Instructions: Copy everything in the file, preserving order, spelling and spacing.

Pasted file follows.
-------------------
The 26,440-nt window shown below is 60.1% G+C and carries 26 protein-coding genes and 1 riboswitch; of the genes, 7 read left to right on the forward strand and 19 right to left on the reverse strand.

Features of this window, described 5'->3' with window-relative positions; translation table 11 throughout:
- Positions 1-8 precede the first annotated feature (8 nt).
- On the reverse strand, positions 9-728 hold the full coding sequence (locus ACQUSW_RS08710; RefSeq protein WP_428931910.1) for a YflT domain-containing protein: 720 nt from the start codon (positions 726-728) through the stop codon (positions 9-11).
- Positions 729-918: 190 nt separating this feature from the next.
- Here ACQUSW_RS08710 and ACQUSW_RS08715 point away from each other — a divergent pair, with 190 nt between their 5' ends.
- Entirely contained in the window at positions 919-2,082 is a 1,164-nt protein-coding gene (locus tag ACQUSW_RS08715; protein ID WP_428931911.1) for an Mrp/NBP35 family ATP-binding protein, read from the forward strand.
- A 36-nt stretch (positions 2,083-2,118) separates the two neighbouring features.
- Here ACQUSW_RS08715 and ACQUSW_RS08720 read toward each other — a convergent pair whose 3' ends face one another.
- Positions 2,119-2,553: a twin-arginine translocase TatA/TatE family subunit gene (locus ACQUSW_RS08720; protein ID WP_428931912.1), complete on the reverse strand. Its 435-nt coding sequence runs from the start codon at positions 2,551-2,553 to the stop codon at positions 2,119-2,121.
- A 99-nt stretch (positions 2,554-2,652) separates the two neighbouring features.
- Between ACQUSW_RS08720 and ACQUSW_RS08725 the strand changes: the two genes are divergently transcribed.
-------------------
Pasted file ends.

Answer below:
The 26,440-nt window shown below is 60.1% G+C and carries 26 protein-coding genes and 1 riboswitch; of the genes, 7 read left to right on the forward strand and 19 right to left on the reverse strand.

Features of this window, described 5'->3' with window-relative positions; translation table 11 throughout:
- Positions 1-8 precede the first annotated feature (8 nt).
- On the reverse strand, positions 9-728 hold the full coding sequence (locus ACQUSW_RS08710; RefSeq protein WP_428931910.1) for a YflT domain-containing protein: 720 nt from the start codon (positions 726-728) through the stop codon (positions 9-11).
- Positions 729-918: 190 nt separating this feature from the next.
- Here ACQUSW_RS08710 and ACQUSW_RS08715 point away from each other — a divergent pair, with 190 nt between their 5' ends.
- Entirely contained in the window at positions 919-2,082 is a 1,164-nt protein-coding gene (locus tag ACQUSW_RS08715; protein ID WP_428931911.1) for an Mrp/NBP35 family ATP-binding protein, read from the forward strand.
- A 36-nt stretch (positions 2,083-2,118) separates the two neighbouring features.
- Here ACQUSW_RS08715 and ACQUSW_RS08720 read toward each other — a convergent pair whose 3' ends face one another.
- Positions 2,119-2,553: a twin-arginine translocase TatA/TatE family subunit gene (locus ACQUSW_RS08720; protein ID WP_428931912.1), complete on the reverse strand. Its 435-nt coding sequence runs from the start codon at positions 2,551-2,553 to the stop codon at positions 2,119-2,121.
- A 99-nt stretch (positions 2,554-2,652) separates the two neighbouring features.
- Between ACQUSW_RS08720 and ACQUSW_RS08725 the strand changes: the two genes are divergently transcribed.